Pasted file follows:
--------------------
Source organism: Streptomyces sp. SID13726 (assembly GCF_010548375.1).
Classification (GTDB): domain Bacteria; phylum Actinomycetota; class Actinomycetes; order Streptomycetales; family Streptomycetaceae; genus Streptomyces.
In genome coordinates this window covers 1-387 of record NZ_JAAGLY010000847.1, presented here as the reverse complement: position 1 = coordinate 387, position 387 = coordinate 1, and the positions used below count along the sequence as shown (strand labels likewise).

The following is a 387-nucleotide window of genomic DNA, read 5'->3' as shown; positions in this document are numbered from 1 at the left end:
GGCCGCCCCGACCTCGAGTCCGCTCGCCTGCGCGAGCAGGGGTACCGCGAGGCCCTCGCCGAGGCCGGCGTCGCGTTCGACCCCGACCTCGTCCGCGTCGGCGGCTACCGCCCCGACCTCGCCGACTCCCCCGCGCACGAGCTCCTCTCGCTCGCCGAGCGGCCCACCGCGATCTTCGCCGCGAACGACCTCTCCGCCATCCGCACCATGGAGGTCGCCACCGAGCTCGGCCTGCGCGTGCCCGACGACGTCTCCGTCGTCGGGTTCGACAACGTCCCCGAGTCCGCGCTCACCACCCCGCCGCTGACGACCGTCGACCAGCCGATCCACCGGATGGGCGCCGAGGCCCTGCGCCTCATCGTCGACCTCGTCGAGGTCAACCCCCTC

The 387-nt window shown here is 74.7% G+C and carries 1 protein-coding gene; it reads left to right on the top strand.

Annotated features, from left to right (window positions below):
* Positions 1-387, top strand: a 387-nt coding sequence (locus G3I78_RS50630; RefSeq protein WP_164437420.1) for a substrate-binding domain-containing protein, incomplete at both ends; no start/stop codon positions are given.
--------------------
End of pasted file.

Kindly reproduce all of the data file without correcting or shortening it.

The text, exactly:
Source organism: Streptomyces sp. SID13726 (assembly GCF_010548375.1).
Classification (GTDB): domain Bacteria; phylum Actinomycetota; class Actinomycetes; order Streptomycetales; family Streptomycetaceae; genus Streptomyces.
In genome coordinates this window covers 1-387 of record NZ_JAAGLY010000847.1, presented here as the reverse complement: position 1 = coordinate 387, position 387 = coordinate 1, and the positions used below count along the sequence as shown (strand labels likewise).

The following is a 387-nucleotide window of genomic DNA, read 5'->3' as shown; positions in this document are numbered from 1 at the left end:
GGCCGCCCCGACCTCGAGTCCGCTCGCCTGCGCGAGCAGGGGTACCGCGAGGCCCTCGCCGAGGCCGGCGTCGCGTTCGACCCCGACCTCGTCCGCGTCGGCGGCTACCGCCCCGACCTCGCCGACTCCCCCGCGCACGAGCTCCTCTCGCTCGCCGAGCGGCCCACCGCGATCTTCGCCGCGAACGACCTCTCCGCCATCCGCACCATGGAGGTCGCCACCGAGCTCGGCCTGCGCGTGCCCGACGACGTCTCCGTCGTCGGGTTCGACAACGTCCCCGAGTCCGCGCTCACCACCCCGCCGCTGACGACCGTCGACCAGCCGATCCACCGGATGGGCGCCGAGGCCCTGCGCCTCATCGTCGACCTCGTCGAGGTCAACCCCCTC

The 387-nt window shown here is 74.7% G+C and carries 1 protein-coding gene; it reads left to right on the top strand.

Annotated features, from left to right (window positions below):
* Positions 1-387, top strand: a 387-nt coding sequence (locus G3I78_RS50630; RefSeq protein WP_164437420.1) for a substrate-binding domain-containing protein, incomplete at both ends; no start/stop codon positions are given.